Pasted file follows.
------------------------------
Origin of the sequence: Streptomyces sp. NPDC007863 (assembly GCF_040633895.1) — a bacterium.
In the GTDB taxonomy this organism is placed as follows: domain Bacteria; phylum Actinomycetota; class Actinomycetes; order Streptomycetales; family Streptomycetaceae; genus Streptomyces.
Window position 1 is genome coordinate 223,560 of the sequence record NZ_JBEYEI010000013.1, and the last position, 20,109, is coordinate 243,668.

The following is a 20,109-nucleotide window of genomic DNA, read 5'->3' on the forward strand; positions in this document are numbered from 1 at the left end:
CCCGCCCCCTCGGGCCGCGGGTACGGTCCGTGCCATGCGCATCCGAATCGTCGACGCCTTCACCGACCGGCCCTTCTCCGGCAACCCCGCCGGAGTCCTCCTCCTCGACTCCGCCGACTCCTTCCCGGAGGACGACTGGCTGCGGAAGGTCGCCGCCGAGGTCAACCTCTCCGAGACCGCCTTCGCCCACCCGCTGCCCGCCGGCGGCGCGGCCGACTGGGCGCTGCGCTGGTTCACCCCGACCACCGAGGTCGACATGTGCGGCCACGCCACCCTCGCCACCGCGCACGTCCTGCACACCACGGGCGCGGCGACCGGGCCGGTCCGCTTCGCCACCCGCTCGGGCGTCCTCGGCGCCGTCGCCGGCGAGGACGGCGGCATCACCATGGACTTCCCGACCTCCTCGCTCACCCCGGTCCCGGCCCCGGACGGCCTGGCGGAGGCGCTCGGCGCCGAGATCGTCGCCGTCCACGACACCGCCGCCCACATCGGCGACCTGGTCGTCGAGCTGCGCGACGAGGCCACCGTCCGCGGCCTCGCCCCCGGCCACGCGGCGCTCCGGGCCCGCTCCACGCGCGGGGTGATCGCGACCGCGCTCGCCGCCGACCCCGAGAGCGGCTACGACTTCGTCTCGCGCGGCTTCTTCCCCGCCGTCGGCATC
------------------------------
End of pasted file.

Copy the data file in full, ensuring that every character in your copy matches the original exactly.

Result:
Origin of the sequence: Streptomyces sp. NPDC007863 (assembly GCF_040633895.1) — a bacterium.
In the GTDB taxonomy this organism is placed as follows: domain Bacteria; phylum Actinomycetota; class Actinomycetes; order Streptomycetales; family Streptomycetaceae; genus Streptomyces.
Window position 1 is genome coordinate 223,560 of the sequence record NZ_JBEYEI010000013.1, and the last position, 20,109, is coordinate 243,668.

The following is a 20,109-nucleotide window of genomic DNA, read 5'->3' on the forward strand; positions in this document are numbered from 1 at the left end:
CCCGCCCCCTCGGGCCGCGGGTACGGTCCGTGCCATGCGCATCCGAATCGTCGACGCCTTCACCGACCGGCCCTTCTCCGGCAACCCCGCCGGAGTCCTCCTCCTCGACTCCGCCGACTCCTTCCCGGAGGACGACTGGCTGCGGAAGGTCGCCGCCGAGGTCAACCTCTCCGAGACCGCCTTCGCCCACCCGCTGCCCGCCGGCGGCGCGGCCGACTGGGCGCTGCGCTGGTTCACCCCGACCACCGAGGTCGACATGTGCGGCCACGCCACCCTCGCCACCGCGCACGTCCTGCACACCACGGGCGCGGCGACCGGGCCGGTCCGCTTCGCCACCCGCTCGGGCGTCCTCGGCGCCGTCGCCGGCGAGGACGGCGGCATCACCATGGACTTCCCGACCTCCTCGCTCACCCCGGTCCCGGCCCCGGACGGCCTGGCGGAGGCGCTCGGCGCCGAGATCGTCGCCGTCCACGACACCGCCGCCCACATCGGCGACCTGGTCGTCGAGCTGCGCGACGAGGCCACCGTCCGCGGCCTCGCCCCCGGCCACGCGGCGCTCCGGGCCCGCTCCACGCGCGGGGTGATCGCGACCGCGCTCGCCGCCGACCCCGAGAGCGGCTACGACTTCGTCTCGCGCGGCTTCTTCCCCGCCGTCGGCATC